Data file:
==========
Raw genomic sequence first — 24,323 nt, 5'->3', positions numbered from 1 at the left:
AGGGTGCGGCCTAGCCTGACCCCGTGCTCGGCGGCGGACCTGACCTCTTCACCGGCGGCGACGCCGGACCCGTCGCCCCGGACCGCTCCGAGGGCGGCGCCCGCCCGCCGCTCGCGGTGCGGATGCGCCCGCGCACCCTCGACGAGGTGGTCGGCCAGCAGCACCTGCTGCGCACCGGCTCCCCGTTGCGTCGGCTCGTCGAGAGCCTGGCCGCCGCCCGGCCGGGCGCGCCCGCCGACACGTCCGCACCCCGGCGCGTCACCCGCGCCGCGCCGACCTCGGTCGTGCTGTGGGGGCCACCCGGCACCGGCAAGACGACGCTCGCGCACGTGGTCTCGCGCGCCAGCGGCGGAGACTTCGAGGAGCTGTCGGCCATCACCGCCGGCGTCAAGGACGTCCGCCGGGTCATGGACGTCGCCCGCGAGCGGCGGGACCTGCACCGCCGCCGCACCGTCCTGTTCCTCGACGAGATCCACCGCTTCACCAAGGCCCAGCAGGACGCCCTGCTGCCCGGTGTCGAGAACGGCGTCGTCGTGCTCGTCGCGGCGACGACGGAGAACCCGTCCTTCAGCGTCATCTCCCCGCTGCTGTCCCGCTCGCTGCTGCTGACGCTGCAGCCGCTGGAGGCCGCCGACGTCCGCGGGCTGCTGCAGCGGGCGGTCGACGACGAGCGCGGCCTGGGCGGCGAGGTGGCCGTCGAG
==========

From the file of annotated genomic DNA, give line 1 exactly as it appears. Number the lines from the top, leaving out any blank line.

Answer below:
Raw genomic sequence first — 24,323 nt, 5'->3', positions numbered from 1 at the left: